Super Mario’s legacy of love

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On April 29, words unspoken, the passion in his heart penetrated the loved ones who surrounded him as he opened his eyes for the last time.

Later that day, long time Walton Avenue resident Mario Rodriguez, 53, passed away.

“I was blessed to be able to see him at that moment, when he opened his eyes,” Rodriguez’s good friend Lucille Roland said.

Celebrated at a fundraiser that ended up paying for his funeral expenses, no one knew his time was almost up. Though Rodriguez patiently waited for a liver transplant, friends said his spirit continued to soar.

“He found joy in everything,” Roland recalled about her experiences working with Rodriguez in former Borough President Fernando Ferrer’s office.

Previous office co-worker Tracy McDermott agreed. “I was always amazed about his boundless energy,” she said. “That’s why everyone called him Super Mario.”

And it was why friends gathered for the Nos Quedamos-sponsored fundraiser, just eight days prior to his passing. 

“We loved him,” said Anna Vincenty, of Nos Quedamos.  “I thought he was a dynamic individual who made sacrifices for the good of the community.”

Known as the “Little Mayor of Walton,” Rodriguez was always fighting for issues affecting residents and their children. 

Vincenty recalled a time when a man was reportedly flashing young girls. “Mario immediately hit the streets,” she said.  “That’s what he did. If it affected the community, he was there.”

Even more so as a friend.  Roland laughed, recalling their 15-year friendship and Rodriguez’s infectious humor.

She said one day as he approached her in the office lobby he moved into an unexpected boxing stance. Surprised by the motion, she said she reflexively punched him in the ear.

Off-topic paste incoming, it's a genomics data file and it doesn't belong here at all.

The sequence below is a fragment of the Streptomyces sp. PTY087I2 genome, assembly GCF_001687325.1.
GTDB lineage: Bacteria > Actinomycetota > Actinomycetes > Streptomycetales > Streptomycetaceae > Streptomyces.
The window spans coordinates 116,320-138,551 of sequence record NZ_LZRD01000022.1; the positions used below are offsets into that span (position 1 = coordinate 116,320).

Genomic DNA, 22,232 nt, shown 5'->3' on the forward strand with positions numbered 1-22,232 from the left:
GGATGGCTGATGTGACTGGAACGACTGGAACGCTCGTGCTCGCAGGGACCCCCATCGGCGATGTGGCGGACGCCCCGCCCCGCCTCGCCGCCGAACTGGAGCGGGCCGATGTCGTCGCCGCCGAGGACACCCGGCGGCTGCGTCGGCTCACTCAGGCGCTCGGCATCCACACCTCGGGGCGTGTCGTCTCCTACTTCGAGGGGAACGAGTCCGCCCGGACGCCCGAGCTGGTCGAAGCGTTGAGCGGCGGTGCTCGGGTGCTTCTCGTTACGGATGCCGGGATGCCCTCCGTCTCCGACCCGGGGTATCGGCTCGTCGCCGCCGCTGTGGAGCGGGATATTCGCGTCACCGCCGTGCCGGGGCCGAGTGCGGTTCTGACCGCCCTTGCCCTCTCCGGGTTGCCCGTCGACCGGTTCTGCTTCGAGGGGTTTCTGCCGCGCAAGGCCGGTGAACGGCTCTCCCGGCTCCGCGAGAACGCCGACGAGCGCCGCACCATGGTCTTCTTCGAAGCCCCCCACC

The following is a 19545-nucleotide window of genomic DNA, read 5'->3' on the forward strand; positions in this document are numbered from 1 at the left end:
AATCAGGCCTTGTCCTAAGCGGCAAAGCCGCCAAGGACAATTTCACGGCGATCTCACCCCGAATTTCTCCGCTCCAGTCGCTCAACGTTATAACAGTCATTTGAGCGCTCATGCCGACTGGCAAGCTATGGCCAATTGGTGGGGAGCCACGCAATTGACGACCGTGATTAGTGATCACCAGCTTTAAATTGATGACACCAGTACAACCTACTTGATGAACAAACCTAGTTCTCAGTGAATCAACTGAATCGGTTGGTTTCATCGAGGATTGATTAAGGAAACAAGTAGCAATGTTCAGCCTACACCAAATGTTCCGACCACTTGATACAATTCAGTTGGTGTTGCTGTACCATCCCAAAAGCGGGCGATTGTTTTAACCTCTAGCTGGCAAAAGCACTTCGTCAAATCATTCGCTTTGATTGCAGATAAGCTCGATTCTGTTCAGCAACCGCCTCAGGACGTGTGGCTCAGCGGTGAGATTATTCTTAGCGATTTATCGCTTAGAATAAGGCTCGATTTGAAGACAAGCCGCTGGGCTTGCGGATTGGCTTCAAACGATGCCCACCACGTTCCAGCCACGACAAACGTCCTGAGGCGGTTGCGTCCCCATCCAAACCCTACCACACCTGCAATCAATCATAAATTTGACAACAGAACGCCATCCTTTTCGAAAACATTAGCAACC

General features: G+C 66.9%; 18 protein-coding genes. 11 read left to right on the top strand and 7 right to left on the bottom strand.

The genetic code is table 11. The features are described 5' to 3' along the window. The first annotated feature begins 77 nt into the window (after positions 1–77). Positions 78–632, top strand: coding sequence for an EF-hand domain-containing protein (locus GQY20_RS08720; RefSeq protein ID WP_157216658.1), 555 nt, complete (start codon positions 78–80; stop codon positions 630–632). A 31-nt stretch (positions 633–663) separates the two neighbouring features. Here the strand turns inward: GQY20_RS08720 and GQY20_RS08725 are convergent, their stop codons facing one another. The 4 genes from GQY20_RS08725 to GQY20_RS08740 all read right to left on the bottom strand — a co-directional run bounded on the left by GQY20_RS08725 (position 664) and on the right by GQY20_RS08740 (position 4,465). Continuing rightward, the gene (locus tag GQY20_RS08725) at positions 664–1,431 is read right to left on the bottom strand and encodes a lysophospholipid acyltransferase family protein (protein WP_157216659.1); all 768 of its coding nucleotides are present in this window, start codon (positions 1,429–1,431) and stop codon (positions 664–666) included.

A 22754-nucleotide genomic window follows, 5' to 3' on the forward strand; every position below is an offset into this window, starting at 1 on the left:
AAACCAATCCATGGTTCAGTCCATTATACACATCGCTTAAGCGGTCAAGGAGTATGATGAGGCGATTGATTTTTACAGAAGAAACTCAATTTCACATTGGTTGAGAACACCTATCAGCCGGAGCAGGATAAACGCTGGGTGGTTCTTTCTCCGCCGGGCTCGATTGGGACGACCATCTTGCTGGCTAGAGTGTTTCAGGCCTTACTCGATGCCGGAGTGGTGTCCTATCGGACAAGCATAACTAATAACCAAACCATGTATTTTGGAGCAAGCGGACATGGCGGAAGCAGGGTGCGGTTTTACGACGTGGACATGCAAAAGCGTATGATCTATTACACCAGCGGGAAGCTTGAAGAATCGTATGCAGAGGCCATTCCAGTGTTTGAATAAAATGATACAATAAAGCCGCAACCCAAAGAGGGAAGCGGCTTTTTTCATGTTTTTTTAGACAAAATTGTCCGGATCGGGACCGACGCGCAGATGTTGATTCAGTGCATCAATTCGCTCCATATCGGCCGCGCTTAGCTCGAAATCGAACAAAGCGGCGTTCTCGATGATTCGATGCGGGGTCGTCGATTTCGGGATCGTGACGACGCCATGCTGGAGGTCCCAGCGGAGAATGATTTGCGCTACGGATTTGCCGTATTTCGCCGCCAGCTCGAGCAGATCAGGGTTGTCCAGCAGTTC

“I said, ‘What did you expect a Bronx girl to do,’” Roland remembered, still giggling about the scenario.

Transitioning from his community affairs position at the borough president’s office to his most recent employment at the Department of Homeless Services, Roland said Rodriguez was constantly working for the people of the Bronx.

“Mario was a true inspiration,” McDermott said. “When there was someone in need of help, he never said no. That word just wasn’t in his vocabulary.”

Having spent his whole life in the south Bronx, Roland said nothing happened without him knowing.

“Everywhere you go, he was talking with somebody,” she explained about five-minute strolls that would surely last about an hour. “It was hard walking with him in public.”

Rodriguez’s passion for the borough rang true after a brief stint in Florida failed to impress. “The Bronx was just in his blood,” Roland explained. “He had to come back.”

As a devoted husband, father of five, grandfather of four, with one more on the way, Rodriguez will be deeply missed.

His wife offered her gratitude saying, “Mario’s family, friends and loved ones would like to thank everyone so much for all their love and support during this difficult time. All of your prayers are helping us receive the comfort and strength we need at this time.”

Rodriguez was buried at Calverton National Cemetery, in Calverton, New York on Monday, May 5. 

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CNG: Community Newspaper Group